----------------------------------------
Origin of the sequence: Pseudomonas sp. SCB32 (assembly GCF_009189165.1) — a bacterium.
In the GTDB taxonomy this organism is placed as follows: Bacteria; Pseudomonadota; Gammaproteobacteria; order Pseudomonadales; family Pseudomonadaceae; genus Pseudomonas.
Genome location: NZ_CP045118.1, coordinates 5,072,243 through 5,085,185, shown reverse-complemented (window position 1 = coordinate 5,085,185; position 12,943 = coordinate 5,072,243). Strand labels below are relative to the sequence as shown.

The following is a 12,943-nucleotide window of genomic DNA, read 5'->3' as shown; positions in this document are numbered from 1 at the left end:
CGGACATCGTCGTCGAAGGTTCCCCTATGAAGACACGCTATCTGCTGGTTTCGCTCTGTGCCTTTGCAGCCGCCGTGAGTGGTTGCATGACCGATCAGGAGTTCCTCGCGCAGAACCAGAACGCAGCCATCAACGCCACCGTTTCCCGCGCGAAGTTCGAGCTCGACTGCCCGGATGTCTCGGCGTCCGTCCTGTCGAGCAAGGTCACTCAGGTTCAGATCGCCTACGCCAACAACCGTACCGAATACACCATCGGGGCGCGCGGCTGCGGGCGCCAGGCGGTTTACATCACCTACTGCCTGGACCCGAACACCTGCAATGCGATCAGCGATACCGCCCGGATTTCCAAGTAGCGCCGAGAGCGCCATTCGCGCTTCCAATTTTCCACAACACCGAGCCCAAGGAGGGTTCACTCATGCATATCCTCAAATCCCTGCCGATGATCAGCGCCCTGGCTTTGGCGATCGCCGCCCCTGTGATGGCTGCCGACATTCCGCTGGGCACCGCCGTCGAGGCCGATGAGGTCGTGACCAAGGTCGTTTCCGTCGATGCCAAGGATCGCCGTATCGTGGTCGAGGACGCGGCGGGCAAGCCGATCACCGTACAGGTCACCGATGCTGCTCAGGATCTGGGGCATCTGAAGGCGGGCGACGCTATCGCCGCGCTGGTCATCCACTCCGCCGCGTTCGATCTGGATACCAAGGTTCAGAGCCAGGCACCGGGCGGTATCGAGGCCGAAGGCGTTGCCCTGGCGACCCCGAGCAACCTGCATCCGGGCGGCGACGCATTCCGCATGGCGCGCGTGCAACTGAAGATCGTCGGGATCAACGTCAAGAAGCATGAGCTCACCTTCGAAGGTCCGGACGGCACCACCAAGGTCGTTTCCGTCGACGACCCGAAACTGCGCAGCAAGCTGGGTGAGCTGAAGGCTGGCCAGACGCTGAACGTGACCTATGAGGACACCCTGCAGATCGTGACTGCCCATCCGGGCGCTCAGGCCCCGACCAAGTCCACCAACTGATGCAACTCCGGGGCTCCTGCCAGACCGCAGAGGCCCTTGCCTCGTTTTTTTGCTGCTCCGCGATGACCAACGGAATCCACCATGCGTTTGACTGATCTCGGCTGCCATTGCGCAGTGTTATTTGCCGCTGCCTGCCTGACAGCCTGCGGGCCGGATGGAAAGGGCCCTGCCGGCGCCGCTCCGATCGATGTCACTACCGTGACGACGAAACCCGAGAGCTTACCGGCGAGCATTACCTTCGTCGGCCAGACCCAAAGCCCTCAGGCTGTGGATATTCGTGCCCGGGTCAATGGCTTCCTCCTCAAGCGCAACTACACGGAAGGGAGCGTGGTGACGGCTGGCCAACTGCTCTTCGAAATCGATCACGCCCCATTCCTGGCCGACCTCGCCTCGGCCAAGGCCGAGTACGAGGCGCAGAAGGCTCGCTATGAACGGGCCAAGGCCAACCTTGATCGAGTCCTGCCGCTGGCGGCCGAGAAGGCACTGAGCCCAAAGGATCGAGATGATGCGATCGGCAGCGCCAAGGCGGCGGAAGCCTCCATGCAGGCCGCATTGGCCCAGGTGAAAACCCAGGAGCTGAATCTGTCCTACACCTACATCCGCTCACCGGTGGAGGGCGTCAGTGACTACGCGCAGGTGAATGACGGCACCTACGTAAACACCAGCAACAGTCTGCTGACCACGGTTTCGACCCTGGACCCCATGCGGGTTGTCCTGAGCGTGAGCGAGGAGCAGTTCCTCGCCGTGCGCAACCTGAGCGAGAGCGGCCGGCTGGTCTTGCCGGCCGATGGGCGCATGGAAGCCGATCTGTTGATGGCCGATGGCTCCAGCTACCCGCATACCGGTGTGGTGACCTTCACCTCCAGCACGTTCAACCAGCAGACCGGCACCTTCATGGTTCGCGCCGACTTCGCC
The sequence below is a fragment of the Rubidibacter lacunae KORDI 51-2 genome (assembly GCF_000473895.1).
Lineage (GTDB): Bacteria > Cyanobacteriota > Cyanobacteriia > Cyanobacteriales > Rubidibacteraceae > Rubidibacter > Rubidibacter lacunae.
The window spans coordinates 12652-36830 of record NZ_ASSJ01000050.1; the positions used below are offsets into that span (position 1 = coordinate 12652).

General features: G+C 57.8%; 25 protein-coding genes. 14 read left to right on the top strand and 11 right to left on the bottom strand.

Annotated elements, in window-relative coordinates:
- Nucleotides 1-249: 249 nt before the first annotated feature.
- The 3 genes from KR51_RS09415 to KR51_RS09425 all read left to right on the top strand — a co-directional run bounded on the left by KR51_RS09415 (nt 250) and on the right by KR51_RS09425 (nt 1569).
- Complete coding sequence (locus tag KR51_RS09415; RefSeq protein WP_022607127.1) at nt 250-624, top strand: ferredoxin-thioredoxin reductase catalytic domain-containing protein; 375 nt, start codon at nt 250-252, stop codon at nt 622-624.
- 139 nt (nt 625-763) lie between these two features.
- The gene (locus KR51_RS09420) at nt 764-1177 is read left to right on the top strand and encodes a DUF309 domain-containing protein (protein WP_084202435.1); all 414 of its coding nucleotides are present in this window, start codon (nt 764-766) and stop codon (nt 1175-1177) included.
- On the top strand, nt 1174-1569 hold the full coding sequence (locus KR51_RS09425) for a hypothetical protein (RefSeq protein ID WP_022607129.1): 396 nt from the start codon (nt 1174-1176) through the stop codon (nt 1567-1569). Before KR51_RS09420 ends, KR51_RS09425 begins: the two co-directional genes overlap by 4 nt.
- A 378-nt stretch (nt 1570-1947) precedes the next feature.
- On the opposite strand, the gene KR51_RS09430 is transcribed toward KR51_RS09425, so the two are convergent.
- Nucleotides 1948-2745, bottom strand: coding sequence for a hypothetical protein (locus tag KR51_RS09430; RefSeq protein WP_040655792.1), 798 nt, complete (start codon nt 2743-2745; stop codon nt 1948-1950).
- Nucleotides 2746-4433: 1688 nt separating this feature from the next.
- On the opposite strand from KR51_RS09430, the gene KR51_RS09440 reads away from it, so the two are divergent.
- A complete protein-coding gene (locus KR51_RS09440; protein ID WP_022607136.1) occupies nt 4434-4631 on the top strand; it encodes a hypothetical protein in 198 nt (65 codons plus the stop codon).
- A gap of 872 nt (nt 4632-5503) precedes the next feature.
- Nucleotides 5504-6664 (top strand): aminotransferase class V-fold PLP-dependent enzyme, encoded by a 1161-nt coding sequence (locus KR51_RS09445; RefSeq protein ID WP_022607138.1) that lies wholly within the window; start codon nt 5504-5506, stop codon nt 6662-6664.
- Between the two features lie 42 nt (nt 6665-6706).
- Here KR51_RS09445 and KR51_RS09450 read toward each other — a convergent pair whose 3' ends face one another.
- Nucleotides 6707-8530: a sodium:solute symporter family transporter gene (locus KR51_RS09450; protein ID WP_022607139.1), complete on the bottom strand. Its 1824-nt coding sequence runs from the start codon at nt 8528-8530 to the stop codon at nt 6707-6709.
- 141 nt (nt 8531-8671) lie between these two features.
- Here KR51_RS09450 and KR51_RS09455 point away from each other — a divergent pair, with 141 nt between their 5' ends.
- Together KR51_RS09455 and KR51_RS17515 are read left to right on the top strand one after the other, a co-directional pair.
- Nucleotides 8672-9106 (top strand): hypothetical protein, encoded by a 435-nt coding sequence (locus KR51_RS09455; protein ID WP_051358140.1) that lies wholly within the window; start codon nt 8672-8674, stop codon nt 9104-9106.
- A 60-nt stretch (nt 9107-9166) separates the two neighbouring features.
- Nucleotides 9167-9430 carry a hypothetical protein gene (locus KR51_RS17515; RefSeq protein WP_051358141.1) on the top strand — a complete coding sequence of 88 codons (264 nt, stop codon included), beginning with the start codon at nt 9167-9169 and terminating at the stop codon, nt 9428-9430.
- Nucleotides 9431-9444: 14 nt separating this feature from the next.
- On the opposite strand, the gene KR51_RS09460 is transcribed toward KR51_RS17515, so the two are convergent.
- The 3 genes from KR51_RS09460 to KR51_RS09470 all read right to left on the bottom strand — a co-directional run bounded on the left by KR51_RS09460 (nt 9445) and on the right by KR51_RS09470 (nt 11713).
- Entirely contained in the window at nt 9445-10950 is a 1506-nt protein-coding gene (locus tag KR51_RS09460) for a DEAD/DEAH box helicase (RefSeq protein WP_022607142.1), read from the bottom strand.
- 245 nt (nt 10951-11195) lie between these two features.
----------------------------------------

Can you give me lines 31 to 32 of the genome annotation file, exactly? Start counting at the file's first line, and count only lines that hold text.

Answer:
- Nucleotides 8672-9106 (top strand): hypothetical protein, encoded by a 435-nt coding sequence (locus KR51_RS09455; protein ID WP_051358140.1) that lies wholly within the window; start codon nt 8672-8674, stop codon nt 9104-9106.
- A 60-nt stretch (nt 9107-9166) separates the two neighbouring features.